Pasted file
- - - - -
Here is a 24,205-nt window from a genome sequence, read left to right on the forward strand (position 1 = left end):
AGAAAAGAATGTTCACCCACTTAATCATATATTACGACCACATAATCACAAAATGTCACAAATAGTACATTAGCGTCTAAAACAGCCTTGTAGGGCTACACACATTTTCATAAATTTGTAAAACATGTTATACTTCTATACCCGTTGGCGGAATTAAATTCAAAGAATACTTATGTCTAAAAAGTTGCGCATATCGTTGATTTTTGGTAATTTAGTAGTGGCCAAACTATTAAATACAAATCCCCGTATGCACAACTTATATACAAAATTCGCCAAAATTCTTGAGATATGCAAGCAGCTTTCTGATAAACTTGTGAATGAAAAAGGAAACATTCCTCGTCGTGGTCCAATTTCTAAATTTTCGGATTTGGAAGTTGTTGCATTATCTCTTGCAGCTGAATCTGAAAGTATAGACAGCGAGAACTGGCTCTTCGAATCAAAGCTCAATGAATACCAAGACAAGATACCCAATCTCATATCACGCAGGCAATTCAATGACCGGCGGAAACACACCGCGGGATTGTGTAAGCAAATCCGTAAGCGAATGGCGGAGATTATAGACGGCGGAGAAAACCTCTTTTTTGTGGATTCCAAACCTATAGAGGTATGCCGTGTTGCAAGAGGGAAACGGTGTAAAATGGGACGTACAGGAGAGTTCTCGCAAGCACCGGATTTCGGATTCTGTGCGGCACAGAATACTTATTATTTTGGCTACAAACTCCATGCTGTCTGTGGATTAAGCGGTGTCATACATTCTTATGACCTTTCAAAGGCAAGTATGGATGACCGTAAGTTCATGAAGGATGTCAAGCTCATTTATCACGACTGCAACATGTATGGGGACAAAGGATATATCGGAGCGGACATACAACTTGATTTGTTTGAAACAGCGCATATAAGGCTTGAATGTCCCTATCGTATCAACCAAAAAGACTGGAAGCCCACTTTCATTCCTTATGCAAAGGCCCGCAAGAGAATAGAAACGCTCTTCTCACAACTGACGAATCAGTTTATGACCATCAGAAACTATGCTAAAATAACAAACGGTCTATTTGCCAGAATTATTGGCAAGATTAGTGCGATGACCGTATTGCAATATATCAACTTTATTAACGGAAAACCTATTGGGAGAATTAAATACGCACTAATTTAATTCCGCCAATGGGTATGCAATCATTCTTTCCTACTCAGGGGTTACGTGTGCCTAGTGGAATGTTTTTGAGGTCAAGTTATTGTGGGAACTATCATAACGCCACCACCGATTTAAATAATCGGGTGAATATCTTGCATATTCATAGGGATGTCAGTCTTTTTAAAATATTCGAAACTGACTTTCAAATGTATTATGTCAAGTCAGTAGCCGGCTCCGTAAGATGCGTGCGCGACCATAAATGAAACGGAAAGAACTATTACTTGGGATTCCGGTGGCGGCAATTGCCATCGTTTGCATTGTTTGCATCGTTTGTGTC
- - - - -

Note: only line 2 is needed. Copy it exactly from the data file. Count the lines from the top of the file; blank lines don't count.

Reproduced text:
AGAAAAGAATGTTCACCCACTTAATCATATATTACGACCACATAATCACAAAATGTCACAAATAGTACATTAGCGTCTAAAACAGCCTTGTAGGGCTACACACATTTTCATAAATTTGTAAAACATGTTATACTTCTATACCCGTTGGCGGAATTAAATTCAAAGAATACTTATGTCTAAAAAGTTGCGCATATCGTTGATTTTTGGTAATTTAGTAGTGGCCAAACTATTAAATACAAATCCCCGTATGCACAACTTATATACAAAATTCGCCAAAATTCTTGAGATATGCAAGCAGCTTTCTGATAAACTTGTGAATGAAAAAGGAAACATTCCTCGTCGTGGTCCAATTTCTAAATTTTCGGATTTGGAAGTTGTTGCATTATCTCTTGCAGCTGAATCTGAAAGTATAGACAGCGAGAACTGGCTCTTCGAATCAAAGCTCAATGAATACCAAGACAAGATACCCAATCTCATATCACGCAGGCAATTCAATGACCGGCGGAAACACACCGCGGGATTGTGTAAGCAAATCCGTAAGCGAATGGCGGAGATTATAGACGGCGGAGAAAACCTCTTTTTTGTGGATTCCAAACCTATAGAGGTATGCCGTGTTGCAAGAGGGAAACGGTGTAAAATGGGACGTACAGGAGAGTTCTCGCAAGCACCGGATTTCGGATTCTGTGCGGCACAGAATACTTATTATTTTGGCTACAAACTCCATGCTGTCTGTGGATTAAGCGGTGTCATACATTCTTATGACCTTTCAAAGGCAAGTATGGATGACCGTAAGTTCATGAAGGATGTCAAGCTCATTTATCACGACTGCAACATGTATGGGGACAAAGGATATATCGGAGCGGACATACAACTTGATTTGTTTGAAACAGCGCATATAAGGCTTGAATGTCCCTATCGTATCAACCAAAAAGACTGGAAGCCCACTTTCATTCCTTATGCAAAGGCCCGCAAGAGAATAGAAACGCTCTTCTCACAACTGACGAATCAGTTTATGACCATCAGAAACTATGCTAAAATAACAAACGGTCTATTTGCCAGAATTATTGGCAAGATTAGTGCGATGACCGTATTGCAATATATCAACTTTATTAACGGAAAACCTATTGGGAGAATTAAATACGCACTAATTTAATTCCGCCAATGGGTATGCAATCATTCTTTCCTACTCAGGGGTTACGTGTGCCTAGTGGAATGTTTTTGAGGTCAAGTTATTGTGGGAACTATCATAACGCCACCACCGATTTAAATAATCGGGTGAATATCTTGCATATTCATAGGGATGTCAGTCTTTTTAAAATATTCGAAACTGACTTTCAAATGTATTATGTCAAGTCAGTAGCCGGCTCCGTAAGATGCGTGCGCGACCATAAATGAAACGGAAAGAACTATTACTTGGGATTCCGGTGGCGGCAATTGCCATCGTTTGCATTGTTTGCATCGTTTGTGTC